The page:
Gargan stopped short of explaining why we’ve forgotten how to laugh.

Shortly after the birth of TV, which brought us many of the great laugh shows, like “Fibber McGee and Molly” and “Amos ‘N’ Andy,” the networks decided it was too hazardous financially to put on comedy shows and pray for a positive audience response. So, in strategic seats in the audience, they placed “yakkers"--professional laughers--who would respond to appropriate lines with thunderous claps of laughter. Often, the job was done by the writers, but I know of many yakkers who were paid.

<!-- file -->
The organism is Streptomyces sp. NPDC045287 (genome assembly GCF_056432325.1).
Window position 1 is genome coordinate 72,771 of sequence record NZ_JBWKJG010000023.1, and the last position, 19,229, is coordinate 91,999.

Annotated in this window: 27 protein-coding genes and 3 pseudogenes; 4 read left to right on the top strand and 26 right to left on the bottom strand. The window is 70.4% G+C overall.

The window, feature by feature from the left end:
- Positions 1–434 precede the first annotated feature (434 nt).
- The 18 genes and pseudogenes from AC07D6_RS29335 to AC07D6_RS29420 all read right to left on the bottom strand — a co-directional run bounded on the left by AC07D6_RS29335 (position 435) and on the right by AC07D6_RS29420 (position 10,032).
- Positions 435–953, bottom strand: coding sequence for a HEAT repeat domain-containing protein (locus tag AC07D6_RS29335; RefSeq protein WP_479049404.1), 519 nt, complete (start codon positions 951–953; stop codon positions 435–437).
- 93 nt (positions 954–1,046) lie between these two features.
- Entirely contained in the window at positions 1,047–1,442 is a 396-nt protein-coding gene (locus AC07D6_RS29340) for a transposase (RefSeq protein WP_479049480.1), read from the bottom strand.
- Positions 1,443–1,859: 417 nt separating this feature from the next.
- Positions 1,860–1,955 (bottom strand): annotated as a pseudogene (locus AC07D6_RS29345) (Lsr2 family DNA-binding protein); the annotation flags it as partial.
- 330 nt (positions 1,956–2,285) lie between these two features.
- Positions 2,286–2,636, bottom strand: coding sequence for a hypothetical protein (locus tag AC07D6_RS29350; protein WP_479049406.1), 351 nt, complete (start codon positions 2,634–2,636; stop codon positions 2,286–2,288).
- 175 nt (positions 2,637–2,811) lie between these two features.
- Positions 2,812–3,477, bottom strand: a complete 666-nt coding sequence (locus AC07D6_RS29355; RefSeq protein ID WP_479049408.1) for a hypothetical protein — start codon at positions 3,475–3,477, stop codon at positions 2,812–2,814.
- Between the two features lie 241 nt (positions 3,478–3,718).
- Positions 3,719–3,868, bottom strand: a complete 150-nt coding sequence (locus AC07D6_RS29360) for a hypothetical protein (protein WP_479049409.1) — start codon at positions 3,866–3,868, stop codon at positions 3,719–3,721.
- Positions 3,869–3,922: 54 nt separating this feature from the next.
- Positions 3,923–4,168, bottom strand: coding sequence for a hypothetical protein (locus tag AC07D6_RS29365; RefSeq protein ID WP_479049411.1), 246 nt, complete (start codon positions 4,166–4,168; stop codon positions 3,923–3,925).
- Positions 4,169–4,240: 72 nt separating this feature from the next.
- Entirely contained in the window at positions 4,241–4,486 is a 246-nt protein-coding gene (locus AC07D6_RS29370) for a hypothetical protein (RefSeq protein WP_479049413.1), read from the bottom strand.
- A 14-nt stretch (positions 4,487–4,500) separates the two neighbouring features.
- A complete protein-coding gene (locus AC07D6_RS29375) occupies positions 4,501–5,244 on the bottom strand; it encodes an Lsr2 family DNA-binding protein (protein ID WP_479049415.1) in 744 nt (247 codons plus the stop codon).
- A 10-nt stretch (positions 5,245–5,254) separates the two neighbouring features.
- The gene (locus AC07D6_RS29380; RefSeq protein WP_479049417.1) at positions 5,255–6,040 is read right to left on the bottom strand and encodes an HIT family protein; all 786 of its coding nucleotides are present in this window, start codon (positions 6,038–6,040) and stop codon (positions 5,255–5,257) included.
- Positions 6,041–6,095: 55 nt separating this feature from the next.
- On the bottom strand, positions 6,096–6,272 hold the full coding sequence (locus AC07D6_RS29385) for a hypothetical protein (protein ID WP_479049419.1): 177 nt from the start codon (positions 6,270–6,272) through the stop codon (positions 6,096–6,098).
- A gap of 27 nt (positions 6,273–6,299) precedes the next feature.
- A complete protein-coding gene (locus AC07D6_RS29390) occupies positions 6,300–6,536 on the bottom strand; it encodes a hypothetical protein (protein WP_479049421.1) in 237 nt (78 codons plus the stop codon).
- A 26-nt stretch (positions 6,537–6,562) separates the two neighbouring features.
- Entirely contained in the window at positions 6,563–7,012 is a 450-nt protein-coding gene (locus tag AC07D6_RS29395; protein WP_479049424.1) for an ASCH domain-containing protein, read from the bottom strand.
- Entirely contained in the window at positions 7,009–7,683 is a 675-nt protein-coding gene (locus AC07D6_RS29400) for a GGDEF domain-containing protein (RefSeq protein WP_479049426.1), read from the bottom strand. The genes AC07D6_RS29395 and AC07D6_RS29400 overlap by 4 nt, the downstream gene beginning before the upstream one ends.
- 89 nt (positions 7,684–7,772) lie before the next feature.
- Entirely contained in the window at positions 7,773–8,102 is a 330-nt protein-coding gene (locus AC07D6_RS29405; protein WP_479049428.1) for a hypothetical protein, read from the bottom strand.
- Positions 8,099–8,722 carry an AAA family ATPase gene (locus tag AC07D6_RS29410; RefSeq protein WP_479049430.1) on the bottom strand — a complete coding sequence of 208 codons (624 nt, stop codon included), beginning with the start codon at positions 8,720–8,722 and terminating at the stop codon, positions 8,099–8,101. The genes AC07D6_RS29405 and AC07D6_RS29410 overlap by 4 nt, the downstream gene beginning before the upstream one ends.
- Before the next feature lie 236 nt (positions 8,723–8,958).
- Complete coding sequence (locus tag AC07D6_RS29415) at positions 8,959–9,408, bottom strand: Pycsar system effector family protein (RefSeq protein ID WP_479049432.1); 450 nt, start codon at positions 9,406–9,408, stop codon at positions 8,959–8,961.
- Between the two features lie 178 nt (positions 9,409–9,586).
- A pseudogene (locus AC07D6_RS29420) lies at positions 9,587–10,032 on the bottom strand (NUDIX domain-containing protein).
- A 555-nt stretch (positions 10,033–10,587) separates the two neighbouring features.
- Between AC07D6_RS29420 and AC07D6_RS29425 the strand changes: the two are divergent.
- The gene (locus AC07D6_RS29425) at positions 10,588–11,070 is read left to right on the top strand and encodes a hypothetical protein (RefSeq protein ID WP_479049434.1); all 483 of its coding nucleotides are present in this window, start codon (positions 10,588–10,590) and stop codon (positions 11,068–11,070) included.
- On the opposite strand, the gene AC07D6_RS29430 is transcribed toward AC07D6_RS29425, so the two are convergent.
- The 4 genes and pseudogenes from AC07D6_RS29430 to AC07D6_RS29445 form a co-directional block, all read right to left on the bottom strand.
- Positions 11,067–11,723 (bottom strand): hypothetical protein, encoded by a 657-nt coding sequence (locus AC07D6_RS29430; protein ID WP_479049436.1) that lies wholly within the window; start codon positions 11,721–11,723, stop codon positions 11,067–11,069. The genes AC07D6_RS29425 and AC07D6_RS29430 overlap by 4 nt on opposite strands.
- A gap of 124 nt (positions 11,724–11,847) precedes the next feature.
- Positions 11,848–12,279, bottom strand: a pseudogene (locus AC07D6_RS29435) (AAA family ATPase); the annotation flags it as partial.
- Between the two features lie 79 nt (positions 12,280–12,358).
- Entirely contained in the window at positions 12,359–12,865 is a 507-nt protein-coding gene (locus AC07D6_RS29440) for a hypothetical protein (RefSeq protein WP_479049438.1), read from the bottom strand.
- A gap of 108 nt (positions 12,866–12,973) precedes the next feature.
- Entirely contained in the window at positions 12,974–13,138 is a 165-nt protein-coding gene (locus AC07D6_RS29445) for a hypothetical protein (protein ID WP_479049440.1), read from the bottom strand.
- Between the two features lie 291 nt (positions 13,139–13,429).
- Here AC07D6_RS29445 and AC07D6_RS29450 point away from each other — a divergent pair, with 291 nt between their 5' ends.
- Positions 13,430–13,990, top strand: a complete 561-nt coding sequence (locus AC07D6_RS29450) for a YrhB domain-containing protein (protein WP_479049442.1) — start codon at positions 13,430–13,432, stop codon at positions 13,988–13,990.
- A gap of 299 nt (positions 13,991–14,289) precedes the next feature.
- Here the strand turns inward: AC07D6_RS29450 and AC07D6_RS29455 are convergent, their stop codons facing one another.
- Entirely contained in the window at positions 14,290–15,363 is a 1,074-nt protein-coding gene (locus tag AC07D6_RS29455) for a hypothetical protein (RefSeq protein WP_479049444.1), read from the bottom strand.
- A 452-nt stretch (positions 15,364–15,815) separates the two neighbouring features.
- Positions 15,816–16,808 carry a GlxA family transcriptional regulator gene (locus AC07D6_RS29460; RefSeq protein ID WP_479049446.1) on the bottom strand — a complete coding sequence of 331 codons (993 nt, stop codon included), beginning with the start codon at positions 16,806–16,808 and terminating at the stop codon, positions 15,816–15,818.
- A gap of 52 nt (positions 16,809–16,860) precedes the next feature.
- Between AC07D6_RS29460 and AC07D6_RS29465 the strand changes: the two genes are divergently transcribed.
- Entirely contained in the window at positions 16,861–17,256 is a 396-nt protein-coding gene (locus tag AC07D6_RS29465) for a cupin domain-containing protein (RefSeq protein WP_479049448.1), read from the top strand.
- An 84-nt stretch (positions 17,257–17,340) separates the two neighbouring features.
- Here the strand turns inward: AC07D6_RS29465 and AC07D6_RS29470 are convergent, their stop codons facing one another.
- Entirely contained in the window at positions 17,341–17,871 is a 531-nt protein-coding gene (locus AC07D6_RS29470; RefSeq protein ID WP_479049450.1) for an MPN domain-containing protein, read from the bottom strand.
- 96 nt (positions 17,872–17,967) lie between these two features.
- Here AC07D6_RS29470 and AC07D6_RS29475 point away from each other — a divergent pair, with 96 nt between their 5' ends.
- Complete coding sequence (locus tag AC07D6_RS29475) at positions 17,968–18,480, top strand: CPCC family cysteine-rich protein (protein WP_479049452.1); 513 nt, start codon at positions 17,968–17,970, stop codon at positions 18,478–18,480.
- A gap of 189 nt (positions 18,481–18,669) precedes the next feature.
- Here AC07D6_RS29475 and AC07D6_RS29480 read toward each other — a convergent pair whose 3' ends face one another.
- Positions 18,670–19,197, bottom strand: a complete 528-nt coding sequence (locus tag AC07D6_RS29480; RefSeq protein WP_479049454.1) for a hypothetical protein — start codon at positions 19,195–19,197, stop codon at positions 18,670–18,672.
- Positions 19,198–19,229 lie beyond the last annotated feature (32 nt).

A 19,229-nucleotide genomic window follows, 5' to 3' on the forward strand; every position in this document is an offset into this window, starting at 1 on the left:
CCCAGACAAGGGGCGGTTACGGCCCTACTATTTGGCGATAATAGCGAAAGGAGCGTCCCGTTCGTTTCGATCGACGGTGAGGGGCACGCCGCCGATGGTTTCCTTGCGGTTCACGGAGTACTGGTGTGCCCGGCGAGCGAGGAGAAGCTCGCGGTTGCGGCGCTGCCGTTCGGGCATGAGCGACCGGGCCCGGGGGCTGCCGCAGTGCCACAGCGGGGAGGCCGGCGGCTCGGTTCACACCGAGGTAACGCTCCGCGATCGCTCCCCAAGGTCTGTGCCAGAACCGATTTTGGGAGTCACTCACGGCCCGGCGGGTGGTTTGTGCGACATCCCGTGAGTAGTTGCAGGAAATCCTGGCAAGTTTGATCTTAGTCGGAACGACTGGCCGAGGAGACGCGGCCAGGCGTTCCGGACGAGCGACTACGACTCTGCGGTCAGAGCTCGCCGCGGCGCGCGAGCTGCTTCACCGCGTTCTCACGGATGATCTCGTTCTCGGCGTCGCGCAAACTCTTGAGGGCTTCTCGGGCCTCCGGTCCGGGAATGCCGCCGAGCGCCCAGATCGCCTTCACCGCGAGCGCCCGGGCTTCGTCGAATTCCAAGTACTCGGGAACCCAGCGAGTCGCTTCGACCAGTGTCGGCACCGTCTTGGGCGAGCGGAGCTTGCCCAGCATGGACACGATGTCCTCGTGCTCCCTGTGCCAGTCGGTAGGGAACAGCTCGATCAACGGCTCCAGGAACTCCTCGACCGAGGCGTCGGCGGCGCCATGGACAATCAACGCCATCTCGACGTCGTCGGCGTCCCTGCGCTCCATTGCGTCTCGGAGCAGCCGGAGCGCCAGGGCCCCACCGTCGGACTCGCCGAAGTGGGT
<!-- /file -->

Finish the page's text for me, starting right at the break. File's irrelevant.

Then along came the laugh tracks--prerecorded audience responses that were categorized as No. 1, for a small laugh, all the way up to No. 4, for a belly whopper. These same recordings were used time and again on various shows, and, as Fred Allen once observed, “many of the laughs are coming from people long since dead.”

The spontaneous initiative of the audience to laugh was removed, and they simply became robots responding to professional responders.



Beverly Hills